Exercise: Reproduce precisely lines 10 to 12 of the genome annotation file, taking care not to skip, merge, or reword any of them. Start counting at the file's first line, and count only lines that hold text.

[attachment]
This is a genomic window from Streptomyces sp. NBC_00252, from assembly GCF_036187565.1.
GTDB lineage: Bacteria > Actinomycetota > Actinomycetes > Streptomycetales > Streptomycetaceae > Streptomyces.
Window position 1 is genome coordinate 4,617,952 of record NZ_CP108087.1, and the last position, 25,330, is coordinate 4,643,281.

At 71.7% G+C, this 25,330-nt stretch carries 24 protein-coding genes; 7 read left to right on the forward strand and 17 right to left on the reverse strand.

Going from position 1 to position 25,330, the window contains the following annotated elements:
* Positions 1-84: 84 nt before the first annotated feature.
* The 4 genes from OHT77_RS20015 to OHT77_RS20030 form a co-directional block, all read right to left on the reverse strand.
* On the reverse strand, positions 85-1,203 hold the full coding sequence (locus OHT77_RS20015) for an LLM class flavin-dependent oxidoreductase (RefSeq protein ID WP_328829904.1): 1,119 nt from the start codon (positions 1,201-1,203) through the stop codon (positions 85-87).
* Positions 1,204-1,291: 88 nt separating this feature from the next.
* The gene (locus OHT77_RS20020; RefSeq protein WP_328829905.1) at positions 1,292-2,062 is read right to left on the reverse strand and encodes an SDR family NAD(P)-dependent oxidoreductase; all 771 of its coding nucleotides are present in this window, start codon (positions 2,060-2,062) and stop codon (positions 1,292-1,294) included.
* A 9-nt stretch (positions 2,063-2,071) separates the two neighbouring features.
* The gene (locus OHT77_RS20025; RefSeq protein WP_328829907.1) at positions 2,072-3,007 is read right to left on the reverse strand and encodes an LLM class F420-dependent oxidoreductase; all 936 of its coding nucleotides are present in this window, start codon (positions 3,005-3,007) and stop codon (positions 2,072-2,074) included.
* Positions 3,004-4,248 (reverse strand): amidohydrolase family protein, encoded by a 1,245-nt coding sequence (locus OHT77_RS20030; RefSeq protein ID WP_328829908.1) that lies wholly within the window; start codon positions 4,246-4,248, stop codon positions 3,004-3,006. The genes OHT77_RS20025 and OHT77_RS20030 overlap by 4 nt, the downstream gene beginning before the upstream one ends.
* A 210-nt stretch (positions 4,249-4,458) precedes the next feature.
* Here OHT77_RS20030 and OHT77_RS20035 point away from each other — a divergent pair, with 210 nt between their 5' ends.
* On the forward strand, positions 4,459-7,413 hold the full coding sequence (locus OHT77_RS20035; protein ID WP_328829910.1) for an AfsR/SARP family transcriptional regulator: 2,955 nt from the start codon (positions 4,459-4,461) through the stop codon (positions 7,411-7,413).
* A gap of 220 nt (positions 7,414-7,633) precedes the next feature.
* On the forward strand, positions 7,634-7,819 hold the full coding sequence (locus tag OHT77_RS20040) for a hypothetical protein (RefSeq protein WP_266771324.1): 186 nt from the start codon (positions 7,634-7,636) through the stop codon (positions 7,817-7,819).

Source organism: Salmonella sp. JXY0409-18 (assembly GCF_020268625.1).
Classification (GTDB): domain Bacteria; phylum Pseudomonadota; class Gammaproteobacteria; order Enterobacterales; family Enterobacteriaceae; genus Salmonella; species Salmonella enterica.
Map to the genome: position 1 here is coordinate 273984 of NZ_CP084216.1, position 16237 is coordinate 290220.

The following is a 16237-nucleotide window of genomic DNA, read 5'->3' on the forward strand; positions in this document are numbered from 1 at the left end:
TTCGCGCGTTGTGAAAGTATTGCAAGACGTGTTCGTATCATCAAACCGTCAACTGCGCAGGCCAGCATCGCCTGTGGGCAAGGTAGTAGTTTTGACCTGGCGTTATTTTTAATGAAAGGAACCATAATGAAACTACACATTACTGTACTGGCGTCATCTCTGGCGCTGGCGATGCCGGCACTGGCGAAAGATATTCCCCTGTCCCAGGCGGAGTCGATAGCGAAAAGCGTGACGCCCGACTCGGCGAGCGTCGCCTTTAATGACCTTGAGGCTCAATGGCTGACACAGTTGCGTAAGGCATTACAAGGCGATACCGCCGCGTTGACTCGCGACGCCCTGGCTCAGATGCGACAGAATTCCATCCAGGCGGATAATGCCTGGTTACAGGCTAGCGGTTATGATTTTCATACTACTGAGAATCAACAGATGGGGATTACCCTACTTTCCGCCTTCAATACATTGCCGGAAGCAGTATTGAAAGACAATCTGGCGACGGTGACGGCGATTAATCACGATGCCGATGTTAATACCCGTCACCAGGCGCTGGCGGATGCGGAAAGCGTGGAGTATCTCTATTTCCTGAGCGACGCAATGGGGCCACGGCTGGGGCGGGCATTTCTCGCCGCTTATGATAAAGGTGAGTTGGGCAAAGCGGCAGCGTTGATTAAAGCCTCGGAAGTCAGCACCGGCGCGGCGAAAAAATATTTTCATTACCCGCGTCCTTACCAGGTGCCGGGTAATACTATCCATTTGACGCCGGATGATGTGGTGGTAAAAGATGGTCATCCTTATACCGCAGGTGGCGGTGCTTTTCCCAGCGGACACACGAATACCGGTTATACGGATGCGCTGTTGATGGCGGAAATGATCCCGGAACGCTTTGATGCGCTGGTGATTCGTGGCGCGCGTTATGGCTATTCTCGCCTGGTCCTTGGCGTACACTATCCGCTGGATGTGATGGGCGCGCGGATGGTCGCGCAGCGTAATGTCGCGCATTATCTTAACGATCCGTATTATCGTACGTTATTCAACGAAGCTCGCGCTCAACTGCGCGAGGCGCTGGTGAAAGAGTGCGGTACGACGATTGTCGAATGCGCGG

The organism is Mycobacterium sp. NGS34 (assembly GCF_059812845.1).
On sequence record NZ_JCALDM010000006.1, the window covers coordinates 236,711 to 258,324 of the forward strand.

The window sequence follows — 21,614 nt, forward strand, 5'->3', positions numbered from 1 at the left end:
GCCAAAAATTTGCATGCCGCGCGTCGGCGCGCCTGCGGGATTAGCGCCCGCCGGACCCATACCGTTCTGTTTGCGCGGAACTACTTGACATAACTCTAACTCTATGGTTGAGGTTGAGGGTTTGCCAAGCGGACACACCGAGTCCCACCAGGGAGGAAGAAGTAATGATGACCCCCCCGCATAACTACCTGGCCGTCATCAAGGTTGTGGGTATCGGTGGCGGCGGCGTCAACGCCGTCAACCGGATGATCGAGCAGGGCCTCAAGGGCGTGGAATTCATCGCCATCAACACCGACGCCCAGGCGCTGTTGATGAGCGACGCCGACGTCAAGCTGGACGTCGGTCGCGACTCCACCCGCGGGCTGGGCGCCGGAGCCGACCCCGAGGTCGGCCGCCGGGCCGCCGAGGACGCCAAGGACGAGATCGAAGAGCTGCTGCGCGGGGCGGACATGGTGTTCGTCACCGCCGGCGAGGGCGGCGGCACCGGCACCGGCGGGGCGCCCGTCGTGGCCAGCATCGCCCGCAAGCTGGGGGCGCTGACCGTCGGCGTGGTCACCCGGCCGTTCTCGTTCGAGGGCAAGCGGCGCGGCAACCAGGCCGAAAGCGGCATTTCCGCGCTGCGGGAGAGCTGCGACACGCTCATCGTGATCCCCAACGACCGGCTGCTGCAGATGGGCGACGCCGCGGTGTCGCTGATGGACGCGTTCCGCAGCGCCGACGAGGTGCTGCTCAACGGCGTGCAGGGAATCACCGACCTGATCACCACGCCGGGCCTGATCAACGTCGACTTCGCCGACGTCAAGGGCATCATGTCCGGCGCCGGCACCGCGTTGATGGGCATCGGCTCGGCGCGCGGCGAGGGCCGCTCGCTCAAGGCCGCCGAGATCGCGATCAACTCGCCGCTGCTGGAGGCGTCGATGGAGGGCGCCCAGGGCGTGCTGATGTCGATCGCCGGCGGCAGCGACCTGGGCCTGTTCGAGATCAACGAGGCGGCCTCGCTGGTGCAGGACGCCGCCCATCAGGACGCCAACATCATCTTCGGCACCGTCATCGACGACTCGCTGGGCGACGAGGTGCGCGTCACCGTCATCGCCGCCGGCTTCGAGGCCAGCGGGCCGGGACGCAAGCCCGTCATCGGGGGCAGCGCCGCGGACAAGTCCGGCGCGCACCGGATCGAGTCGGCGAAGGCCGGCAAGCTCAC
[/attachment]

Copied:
* The gene (locus OHT77_RS20020; RefSeq protein WP_328829905.1) at positions 1,292-2,062 is read right to left on the reverse strand and encodes an SDR family NAD(P)-dependent oxidoreductase; all 771 of its coding nucleotides are present in this window, start codon (positions 2,060-2,062) and stop codon (positions 1,292-1,294) included.
* A 9-nt stretch (positions 2,063-2,071) separates the two neighbouring features.
* The gene (locus OHT77_RS20025; RefSeq protein WP_328829907.1) at positions 2,072-3,007 is read right to left on the reverse strand and encodes an LLM class F420-dependent oxidoreductase; all 936 of its coding nucleotides are present in this window, start codon (positions 3,005-3,007) and stop codon (positions 2,072-2,074) included.